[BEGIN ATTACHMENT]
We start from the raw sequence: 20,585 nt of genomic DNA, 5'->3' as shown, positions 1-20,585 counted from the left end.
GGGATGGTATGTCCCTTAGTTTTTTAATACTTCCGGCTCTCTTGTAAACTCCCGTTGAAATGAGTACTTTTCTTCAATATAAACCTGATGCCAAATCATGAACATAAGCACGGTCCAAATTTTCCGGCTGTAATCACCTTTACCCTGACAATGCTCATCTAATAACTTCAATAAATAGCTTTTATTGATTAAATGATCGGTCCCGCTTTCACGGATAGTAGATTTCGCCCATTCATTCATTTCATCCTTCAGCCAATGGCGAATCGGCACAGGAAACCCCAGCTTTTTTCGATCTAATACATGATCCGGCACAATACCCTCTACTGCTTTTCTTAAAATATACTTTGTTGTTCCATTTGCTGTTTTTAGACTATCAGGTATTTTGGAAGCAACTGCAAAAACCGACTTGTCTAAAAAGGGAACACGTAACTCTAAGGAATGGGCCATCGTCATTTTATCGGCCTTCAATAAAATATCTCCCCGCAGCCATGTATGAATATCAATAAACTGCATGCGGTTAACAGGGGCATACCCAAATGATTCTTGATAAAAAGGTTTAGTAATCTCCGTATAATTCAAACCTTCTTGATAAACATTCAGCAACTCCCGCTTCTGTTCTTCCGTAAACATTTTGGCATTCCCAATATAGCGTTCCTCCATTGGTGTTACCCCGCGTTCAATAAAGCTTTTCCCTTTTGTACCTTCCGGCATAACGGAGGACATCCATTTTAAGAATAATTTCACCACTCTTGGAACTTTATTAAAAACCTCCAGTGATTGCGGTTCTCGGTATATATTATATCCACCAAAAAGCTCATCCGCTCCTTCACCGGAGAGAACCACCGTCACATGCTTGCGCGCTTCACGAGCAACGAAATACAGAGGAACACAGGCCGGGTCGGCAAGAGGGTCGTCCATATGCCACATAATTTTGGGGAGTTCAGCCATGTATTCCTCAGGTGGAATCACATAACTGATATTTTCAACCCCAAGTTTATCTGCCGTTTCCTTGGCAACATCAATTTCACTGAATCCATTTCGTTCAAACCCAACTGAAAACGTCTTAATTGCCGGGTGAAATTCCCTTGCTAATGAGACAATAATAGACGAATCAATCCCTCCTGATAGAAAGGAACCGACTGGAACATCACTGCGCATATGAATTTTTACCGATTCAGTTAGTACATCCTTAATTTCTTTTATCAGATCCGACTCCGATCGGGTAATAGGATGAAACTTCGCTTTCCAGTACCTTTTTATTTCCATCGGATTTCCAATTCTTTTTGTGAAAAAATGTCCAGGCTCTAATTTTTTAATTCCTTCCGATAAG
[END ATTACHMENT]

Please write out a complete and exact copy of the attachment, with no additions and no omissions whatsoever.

We start from the raw sequence: 20,585 nt of genomic DNA, 5'->3' as shown, positions 1-20,585 counted from the left end.
GGGATGGTATGTCCCTTAGTTTTTTAATACTTCCGGCTCTCTTGTAAACTCCCGTTGAAATGAGTACTTTTCTTCAATATAAACCTGATGCCAAATCATGAACATAAGCACGGTCCAAATTTTCCGGCTGTAATCACCTTTACCCTGACAATGCTCATCTAATAACTTCAATAAATAGCTTTTATTGATTAAATGATCGGTCCCGCTTTCACGGATAGTAGATTTCGCCCATTCATTCATTTCATCCTTCAGCCAATGGCGAATCGGCACAGGAAACCCCAGCTTTTTTCGATCTAATACATGATCCGGCACAATACCCTCTACTGCTTTTCTTAAAATATACTTTGTTGTTCCATTTGCTGTTTTTAGACTATCAGGTATTTTGGAAGCAACTGCAAAAACCGACTTGTCTAAAAAGGGAACACGTAACTCTAAGGAATGGGCCATCGTCATTTTATCGGCCTTCAATAAAATATCTCCCCGCAGCCATGTATGAATATCAATAAACTGCATGCGGTTAACAGGGGCATACCCAAATGATTCTTGATAAAAAGGTTTAGTAATCTCCGTATAATTCAAACCTTCTTGATAAACATTCAGCAACTCCCGCTTCTGTTCTTCCGTAAACATTTTGGCATTCCCAATATAGCGTTCCTCCATTGGTGTTACCCCGCGTTCAATAAAGCTTTTCCCTTTTGTACCTTCCGGCATAACGGAGGACATCCATTTTAAGAATAATTTCACCACTCTTGGAACTTTATTAAAAACCTCCAGTGATTGCGGTTCTCGGTATATATTATATCCACCAAAAAGCTCATCCGCTCCTTCACCGGAGAGAACCACCGTCACATGCTTGCGCGCTTCACGAGCAACGAAATACAGAGGAACACAGGCCGGGTCGGCAAGAGGGTCGTCCATATGCCACATAATTTTGGGGAGTTCAGCCATGTATTCCTCAGGTGGAATCACATAACTGATATTTTCAACCCCAAGTTTATCTGCCGTTTCCTTGGCAACATCAATTTCACTGAATCCATTTCGTTCAAACCCAACTGAAAACGTCTTAATTGCCGGGTGAAATTCCCTTGCTAATGAGACAATAATAGACGAATCAATCCCTCCTGATAGAAAGGAACCGACTGGAACATCACTGCGCATATGAATTTTTACCGATTCAGTTAGTACATCCTTAATTTCTTTTATCAGATCCGACTCCGATCGGGTAATAGGATGAAACTTCGCTTTCCAGTACCTTTTTATTTCCATCGGATTTCCAATTCTTTTTGTGAAAAAATGTCCAGGCTCTAATTTTTTAATTCCTTCCGATAAG